Stump: I think he didn't really study so much as he learned when he was working in animation or something like that.
Abel: When he was an apprentice.
Stump: Yeah, exactly, right.
Abel: That's the attitude I'm fighting against. Part of our proposal for our book is specifically addressing that prejudice, and I think it is a prejudice. It's very much the Modernist ideal, the individual artist off in his or her garret struggling alone. That model is destructive and self-destructive. I don't think you come up with better art because of that. The myth is that it's the only way you come up with true, pure art, but I just don't buy it.
Our argument in our pitch for our book is that group learning is the best way. It's not the only way, and we will accommodate people who want to learn on their own, but our emphasis and our push all the way through the book is going to be: If students don't have the opportunity to go to a class with a teacher, encourage them to form groups and work together. Having feedback and having people look at your work and having other minds to help you think through problems, that will get you years ahead. Why struggle when you don't have to?
Abel's second winning characteristic, (fully as admirable as the first I mentioned), is her acknowledgement of the influence of Wonder Woman. This section of the interview does not appear in the online excerpt:
Stump: You said that Love and Rockets was one of your first major influences.
Abel: ... Basically, Wonder Woman was my strongest early influence. ... I love Wonder Woman, but I really love Wonder Woman when Charles Moulton was writing her, and Harry Peters was drawing her. [Stump laughs.] Because Harry Peters' drawing style is so fucking weird. It's so awesome.
Stump: I can't picture it in my head at the moment.
Abel: The drawings look like woodcuts. ... Peters' style is crazy weird. Bad anatomy, really enthusiastic and cool and very modernist-looking to me. I really like it, but it's also sort of medieval. ... [M]ost of the early Wonder Woman stuff is meant to prove that women are superior to men. If we only just recognized it in ourselves, we're better than men, which is funny. Wonder Woman's from Paradise Island or whatever, where men aren't even allowed to be at all. There's all these plotlines about women-haters, men who deny women opportunity to achieve academically or whatever because they hate women, they don't think they're worthwhile. So she and her sidekicks from this girls' college go and kick somebody's ass. ... And that's the plot. It's just unbelievably weird. There's one where there's this kind of mentalist guy who creates goop out of the air and makes it turn into George Washington and talk to people.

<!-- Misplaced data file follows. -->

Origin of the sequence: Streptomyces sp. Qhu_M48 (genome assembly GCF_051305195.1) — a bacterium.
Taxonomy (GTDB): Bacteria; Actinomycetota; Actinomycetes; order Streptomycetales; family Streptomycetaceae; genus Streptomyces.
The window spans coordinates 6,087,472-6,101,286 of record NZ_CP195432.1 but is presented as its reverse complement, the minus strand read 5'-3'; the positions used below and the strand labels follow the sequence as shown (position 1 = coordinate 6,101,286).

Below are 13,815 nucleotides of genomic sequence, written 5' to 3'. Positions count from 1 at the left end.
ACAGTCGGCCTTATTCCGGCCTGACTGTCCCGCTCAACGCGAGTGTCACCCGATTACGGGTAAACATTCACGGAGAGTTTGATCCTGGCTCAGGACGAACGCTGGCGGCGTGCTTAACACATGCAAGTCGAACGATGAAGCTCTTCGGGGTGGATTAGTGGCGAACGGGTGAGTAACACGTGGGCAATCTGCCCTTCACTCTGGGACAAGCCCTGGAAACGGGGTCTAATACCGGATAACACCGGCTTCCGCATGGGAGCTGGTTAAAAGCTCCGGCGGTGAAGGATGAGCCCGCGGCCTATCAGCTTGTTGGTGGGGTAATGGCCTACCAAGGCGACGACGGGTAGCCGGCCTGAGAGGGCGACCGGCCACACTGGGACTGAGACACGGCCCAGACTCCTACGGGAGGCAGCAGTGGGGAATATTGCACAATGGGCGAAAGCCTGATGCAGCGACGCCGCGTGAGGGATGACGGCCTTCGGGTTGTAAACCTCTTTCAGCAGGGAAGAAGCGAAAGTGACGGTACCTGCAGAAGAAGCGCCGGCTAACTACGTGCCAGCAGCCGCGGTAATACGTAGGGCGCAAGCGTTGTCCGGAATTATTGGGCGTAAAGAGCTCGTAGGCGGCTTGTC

Stump: You remember these pretty clearly.
Abel: Because I read this one book 18,000 times. I now have this DC collection of early Wonder Woman stuff, which is also excellent. But the collection I've always had is one that Ms. Magazine put out, for obvious reasons, in the early '70s. They're all stories from the '40s, a selection of what Gloria Steinem liked the best. ... My mom or one of her feminist friends gave me the book when I was like four, a little kid. ... It deeply impressed me, and now looking at it as an adult, it impresses me still because it's really inventive and exciting. I have the DC collection of early Superman, and that stuff's fucking boring -- those stories are boring. Wonder Woman stories are not boring. They're fun. That's just a quality-of-writing thing, it's not only because I love Wonder Woman. They're really better stories. They're much more entertaining, and they're drawn better. Unfortunately, DC recolored everything, so they've lost that other thing that got imprinted on me early. The Ms. book is a photographic reproduction of the bad coloring from the '40s. Or maybe they just recolored it badly, I don't know, but it's all off-register and everything that's supposed to be gray is purple and it's weird and awesome. Those things tie in at a basic, four-year-old level in my aesthetics.
These are but a small helping of the insights contained in Abel's interview, which I've been re-reading and working through since August. (For those so inspired, back issues of The Comics Journal are available, here.)
You can join Jessica Abel's ass-kicking Artbabe Army, here.
She's rad. Anyone who disagrees sucks.